The team that carried out the study admits their model can represent only a simplified version of the physics that govern changes in glaciers, but say that if anything, the model is optimistic and PIG will disappear faster than it projects.

Richard Katz of the University of Oxford and colleagues developed the model to explore whether the retreat of the "grounding line" – the undersea junction at which a floating ice shelf becomes an ice sheet grounded on the sea bed – could cause ice sheets to collapse.

The team that carried out the study admits their model can represent only a simplified version of the physics that govern changes in glaciers, but say that if anything, the model is optimistic and PIG will disappear faster than it projects.

Richard Katz of the University of Oxford and colleagues developed the model to explore whether the retreat of the "grounding line" – the undersea junction at which a floating ice shelf becomes an ice sheet grounded on the sea bed – could cause ice sheets to collapse.

Climate change is warming the Amundsen Sea, which is at the southern margin of the Pacific Ocean. As rising sea levels push the warm water beneath the ice shelves, it melts them from below, pushing the grounding line higher up the continental shelf.

By raising sea levels, and therefore the grounding line, in their model, Katz's team were able to find the point of no return beyond which the glacier would be unable to recover. That's because the Antarctic sea bed has a small lip in it: it rises slowly up the continental shelf, then makes a slight dip before rising again to the shoreline. The researchers found that as long as the grounding line is on the outer rise of the sea bed, before the lip, small changes in climate lead to correspondingly small changes in the glacier's ice volume.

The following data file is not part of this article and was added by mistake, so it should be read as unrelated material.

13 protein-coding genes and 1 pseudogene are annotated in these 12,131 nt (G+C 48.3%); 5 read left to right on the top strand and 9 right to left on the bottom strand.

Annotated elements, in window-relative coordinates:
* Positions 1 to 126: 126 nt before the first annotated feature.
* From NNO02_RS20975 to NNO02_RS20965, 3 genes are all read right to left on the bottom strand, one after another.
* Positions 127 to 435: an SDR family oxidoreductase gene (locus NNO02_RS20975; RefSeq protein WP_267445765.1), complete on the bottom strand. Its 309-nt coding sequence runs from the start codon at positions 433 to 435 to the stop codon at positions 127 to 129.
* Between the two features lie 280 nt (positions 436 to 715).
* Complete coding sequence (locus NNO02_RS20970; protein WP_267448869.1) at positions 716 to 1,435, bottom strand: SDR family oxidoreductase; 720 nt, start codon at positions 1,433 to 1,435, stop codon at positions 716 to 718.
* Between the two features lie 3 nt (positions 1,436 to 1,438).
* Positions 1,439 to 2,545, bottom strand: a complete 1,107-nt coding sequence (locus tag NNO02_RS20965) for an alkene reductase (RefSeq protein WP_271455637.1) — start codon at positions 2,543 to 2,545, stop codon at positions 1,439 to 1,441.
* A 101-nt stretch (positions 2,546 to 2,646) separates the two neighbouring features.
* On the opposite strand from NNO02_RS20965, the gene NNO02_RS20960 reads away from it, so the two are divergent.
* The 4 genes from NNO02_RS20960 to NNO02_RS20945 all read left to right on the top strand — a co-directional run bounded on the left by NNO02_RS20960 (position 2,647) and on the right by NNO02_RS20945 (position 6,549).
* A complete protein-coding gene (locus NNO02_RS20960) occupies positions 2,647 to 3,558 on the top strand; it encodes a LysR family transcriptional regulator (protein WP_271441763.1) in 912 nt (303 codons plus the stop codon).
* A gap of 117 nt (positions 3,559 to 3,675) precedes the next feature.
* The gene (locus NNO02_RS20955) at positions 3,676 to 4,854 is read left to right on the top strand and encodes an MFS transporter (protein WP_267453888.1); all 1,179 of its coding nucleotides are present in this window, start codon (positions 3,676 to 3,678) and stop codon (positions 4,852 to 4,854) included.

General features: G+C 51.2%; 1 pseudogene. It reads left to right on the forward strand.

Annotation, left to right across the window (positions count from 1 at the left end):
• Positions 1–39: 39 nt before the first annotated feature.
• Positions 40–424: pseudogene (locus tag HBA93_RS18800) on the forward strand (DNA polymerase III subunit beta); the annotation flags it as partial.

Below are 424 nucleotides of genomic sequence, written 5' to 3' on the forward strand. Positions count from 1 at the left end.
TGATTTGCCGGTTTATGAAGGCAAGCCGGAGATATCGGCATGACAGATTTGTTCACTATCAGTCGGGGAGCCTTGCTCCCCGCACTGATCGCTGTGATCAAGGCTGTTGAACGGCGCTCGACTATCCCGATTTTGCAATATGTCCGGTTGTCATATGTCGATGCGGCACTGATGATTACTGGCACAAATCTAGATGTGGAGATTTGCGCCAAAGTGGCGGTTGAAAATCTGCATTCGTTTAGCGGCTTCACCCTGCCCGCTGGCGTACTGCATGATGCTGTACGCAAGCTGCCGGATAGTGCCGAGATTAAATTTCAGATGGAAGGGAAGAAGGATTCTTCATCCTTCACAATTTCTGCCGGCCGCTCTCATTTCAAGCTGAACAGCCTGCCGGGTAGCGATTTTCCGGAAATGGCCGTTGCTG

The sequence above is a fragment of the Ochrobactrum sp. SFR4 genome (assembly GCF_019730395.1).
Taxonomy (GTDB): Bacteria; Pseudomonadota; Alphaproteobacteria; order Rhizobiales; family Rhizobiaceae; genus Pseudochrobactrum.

But as soon as the grounding line moves over the lip and starts to move down into the dip in the sea bed, the situation changes critically. "Once the grounding line passes the crest, a small change in the climate causes a rapid and irreversible loss of ice," says Katz.

According to Katz's model, the grounding line probably passed over the crest in 1996 and is now poised to enter a period of accelerated shrinking.

The model suggests that within 100 years, PIG's grounding line could have retreated over 200 kilometres. "Before the retreating grounding line comes to a rest at some unknown point on the inner slope, PIG will have lost 50 per cent of its ice, contributing 24 centimetres to global sea levels," says Richard Hindmarsh of the British Antarctic Survey, who did not participate in the study.

This assumes that the grounding line does eventually stabilise, after much of PIG is gone. In reality, PIG could disappear entirely, says Hindmarsh. "If Thwaite's glacier, which sits alongside PIG, also retreats, PIG's grounding line could retreat even further back to a second crest, causing sea levels to rise by 52 centimetres." The model suggests Thwaite's glacier has also passed its tipping point.

Observations already show that the model severely underestimates the rate at
which PIG's grounding line is retreating, says Katz. "Ours is a simple model of an ice sheet that neglects some important physics," says Katz. "The take-home message is that we should be concerned about tipping points in West Antarctica and we should do a lot more work to investigate," he says.

Source -

Saturday, January 9, 2010


好感人!愿世间有更多这样的孩子来引导唤醒他们的父母 !

资料来源 : 中华素食网 2009年12月14日 作者:自航(翻译



翰 . 罗斯首语: 在我写了“新世纪饮食”后收到的众多信中,我想跟您分享以下这一封。这封信是我在九十年代中旬收到的。作者是加利福尼亚旧金山的一位男士。这封信代表的是,至少对我来说,所有人都有希望。











几年以后,朱丽找了个丈夫,不久后,她又怀孕了。当我的外孙出生后,我简直别提有多高兴了。当然好景不长。不用说,朱丽要她的儿子,我的外孙,从小就吃素。 这一次,我真的不再退让了。“你若要毁自己的生活也就罢了,”我跟她说,“但是你不能毁了这个无辜的小孩的健康。”就我来看,她简直是在虐待孩子。我还真 考虑要给儿童服务部门打电话。我相信他们若不逼我女儿正确的喂养孩子,就会把孩子从她的手中领走。在太太的极力劝阻下我才没走那一步。